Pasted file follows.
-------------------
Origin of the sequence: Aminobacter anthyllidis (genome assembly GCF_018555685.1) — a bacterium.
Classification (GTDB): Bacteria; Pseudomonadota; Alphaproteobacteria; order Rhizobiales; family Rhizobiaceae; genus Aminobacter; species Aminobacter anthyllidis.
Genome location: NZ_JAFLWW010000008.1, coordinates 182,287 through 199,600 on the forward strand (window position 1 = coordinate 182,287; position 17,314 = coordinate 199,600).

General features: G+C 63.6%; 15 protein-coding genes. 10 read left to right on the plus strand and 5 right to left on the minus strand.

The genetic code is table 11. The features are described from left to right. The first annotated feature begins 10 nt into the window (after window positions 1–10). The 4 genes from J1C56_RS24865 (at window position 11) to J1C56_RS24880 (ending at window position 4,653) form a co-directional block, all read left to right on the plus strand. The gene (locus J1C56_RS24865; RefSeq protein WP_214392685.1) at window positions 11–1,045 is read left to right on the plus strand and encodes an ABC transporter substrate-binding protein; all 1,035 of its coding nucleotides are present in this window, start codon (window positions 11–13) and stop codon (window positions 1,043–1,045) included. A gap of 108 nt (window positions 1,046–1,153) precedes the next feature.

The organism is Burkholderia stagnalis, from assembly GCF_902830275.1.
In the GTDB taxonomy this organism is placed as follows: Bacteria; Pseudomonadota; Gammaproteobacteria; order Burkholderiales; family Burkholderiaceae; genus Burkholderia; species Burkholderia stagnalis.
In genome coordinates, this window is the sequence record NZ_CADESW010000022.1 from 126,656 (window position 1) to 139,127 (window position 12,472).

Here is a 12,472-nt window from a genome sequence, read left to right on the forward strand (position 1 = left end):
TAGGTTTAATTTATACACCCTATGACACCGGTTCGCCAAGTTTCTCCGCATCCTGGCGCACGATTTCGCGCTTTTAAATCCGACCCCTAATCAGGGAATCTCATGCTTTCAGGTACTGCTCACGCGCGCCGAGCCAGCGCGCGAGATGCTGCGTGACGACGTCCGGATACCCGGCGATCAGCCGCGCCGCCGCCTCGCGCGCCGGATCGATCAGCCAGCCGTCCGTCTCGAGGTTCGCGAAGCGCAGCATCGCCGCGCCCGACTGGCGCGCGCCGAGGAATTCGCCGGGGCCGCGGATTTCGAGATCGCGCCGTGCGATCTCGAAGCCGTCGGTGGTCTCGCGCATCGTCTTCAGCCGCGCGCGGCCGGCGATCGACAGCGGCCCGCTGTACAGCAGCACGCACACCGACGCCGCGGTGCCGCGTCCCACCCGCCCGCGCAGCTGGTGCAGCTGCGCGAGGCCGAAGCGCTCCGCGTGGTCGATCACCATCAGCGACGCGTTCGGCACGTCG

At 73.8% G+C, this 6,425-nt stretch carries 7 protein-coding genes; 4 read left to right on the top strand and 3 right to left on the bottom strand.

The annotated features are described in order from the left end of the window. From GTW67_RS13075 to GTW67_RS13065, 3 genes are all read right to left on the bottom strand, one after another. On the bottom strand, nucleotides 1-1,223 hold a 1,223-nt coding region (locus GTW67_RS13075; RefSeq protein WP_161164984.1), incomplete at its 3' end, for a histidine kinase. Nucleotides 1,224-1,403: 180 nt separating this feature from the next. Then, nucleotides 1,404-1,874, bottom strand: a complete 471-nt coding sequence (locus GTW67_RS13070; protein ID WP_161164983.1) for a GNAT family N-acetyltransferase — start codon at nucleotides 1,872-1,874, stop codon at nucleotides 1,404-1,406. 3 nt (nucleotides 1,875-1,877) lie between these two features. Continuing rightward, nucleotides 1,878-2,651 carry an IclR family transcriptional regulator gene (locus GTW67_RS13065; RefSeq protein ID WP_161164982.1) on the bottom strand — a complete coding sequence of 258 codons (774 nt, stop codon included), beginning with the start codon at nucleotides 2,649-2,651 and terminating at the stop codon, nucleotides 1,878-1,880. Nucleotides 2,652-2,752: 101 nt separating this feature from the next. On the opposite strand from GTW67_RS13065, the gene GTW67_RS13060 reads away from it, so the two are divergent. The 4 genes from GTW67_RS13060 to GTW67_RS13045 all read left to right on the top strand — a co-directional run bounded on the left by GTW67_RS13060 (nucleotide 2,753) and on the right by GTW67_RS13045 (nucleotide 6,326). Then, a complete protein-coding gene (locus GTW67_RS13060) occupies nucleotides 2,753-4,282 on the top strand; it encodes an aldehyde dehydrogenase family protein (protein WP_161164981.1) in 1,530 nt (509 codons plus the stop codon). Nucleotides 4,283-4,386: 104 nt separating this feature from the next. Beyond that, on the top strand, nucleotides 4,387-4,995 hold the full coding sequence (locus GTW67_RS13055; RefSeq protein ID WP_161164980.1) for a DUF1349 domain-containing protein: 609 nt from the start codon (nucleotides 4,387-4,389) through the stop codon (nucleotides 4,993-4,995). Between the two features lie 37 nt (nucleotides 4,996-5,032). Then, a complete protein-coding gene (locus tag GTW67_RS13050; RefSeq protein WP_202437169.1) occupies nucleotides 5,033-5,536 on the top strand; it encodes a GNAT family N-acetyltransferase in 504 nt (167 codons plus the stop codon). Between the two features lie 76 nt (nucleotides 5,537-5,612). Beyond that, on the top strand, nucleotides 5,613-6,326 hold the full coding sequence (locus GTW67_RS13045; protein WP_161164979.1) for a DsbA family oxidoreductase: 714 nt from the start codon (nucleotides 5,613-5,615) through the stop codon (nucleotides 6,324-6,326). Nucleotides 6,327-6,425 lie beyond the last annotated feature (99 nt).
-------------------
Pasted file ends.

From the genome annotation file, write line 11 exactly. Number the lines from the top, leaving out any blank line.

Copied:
At 73.8% G+C, this 6,425-nt stretch carries 7 protein-coding genes; 4 read left to right on the top strand and 3 right to left on the bottom strand.